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Opinion >  Editorial

Judicial tussles can’t find audience

Word got out Wednesday that AMC Theaters was considering allowing texting in some venues, and the backlash was fierce. By Friday, the idea was dead.

The theater announced on Twitter: “Won’t happen. You spoke. We listened. Quickly, that idea has been sent to the cutting room floor …”

If the public were this passionate about government, it might move as quickly. But politicians know much of what they do is only of interest to C-SPAN watchers. Both of them.

It’s too bad, because the consequences of politics are far greater, even if making a compelling trailer out of, say, judicial nominations would tax even the greatest script writers.

“In a world where 5-4 votes can change lives forever, one man is nominated to alter the course of history … only to be ignored.”

This flick stars Merrick Garland, the judge President Barack Obama nominated to replace Antonin Scalia on the U.S. Supreme Court. But this tale has many key supporting actors and, sadly, it is a mere sequel to the many confirmation battles that have preceded it.

One subplot involves Idaho Judge David Nye, whose name emerged from a secretive, 19-month process as the nominee to replace U.S. District Court Judge Edward Lodge. Concerns arose immediately that Nye’s confirmation could get caught in the politics of the Garland fight.

Idaho’s two Republican senators, Mike Crapo and Jim Risch, worked with the White House to find Lodge’s replacement. Crapo tried to quell concerns that the Garland stalemate would hurt Nye’s chances for a speedy confirmation.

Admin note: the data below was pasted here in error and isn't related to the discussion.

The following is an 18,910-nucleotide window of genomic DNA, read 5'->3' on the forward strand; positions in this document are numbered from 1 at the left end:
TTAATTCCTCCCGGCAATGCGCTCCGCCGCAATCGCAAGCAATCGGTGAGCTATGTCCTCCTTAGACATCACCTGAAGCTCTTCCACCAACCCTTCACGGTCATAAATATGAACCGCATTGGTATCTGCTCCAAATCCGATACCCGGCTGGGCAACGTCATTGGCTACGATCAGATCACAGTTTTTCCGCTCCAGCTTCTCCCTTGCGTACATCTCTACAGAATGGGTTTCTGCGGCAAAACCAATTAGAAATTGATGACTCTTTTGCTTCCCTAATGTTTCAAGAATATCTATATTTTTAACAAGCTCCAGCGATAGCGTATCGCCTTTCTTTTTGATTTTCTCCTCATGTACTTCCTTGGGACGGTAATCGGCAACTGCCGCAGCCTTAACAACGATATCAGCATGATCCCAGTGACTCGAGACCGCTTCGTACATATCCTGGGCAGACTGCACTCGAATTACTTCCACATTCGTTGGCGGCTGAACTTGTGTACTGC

Speaking of Nye, he said: “The White House is strongly in support of their nomination, and Sen. Risch and I are strongly in support on the president’s nomination. There hasn’t been that consensus developed yet on the Supreme Court” nomination.

Well, consensus is impossible to achieve when the Senate majority leader declares the Supreme Court process to be shut down before anyone is nominated. That tends to cause hard feelings. Will the Obama administration exact revenge? Hopefully not, because filling that position is far more important than tit-for-tat.

Last July, the feds declared a “judicial emergency” in Idaho because U.S. District Court Judge Lynn Winmill was the lone full-time federal court judge. Judge Lodge had moved to senior status since announcing his retirement, which means a lighter caseload.

Nevertheless, the confirmation process plodded along.

Forty-nine of Obama’s nominees for federal judgeships were awaiting votes as of Thursday, according to McClatchy. Presumably, Nye’s name is at the end of this queue. The process is not built for speed, because Senate rules allow a lone senator to put a secret hold on home-state nominees.

These confirmation battles aren’t new, and both parties have been guilty of holding up the process. But vacancies affect individuals and businesses with genuine concerns that need legal resolutions.

If only the public considered this as outrageous as theater texting.

To respond to this editorial online, go to www.spokesman.com and click on “Opinion.”

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